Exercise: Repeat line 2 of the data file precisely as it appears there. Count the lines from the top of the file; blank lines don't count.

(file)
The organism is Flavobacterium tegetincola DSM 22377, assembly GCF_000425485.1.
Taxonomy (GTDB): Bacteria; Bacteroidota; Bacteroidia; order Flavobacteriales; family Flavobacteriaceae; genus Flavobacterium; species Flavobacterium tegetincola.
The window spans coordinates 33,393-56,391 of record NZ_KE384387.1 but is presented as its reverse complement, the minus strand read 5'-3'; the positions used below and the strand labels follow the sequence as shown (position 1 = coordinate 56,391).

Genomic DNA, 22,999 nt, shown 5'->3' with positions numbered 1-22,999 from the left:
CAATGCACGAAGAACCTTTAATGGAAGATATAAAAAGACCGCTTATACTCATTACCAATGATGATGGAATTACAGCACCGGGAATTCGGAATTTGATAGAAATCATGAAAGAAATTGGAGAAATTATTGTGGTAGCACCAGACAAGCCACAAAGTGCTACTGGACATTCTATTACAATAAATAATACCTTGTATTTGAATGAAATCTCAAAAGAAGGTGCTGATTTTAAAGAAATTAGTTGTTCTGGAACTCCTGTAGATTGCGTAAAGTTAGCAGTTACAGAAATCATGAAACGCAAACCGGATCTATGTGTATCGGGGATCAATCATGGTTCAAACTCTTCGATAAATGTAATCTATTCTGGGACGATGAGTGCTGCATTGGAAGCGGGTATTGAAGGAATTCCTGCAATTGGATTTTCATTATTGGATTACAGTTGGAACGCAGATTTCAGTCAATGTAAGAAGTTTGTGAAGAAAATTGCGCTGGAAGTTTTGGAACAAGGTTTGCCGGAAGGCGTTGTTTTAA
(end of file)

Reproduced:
Taxonomy (GTDB): Bacteria; Bacteroidota; Bacteroidia; order Flavobacteriales; family Flavobacteriaceae; genus Flavobacterium; species Flavobacterium tegetincola.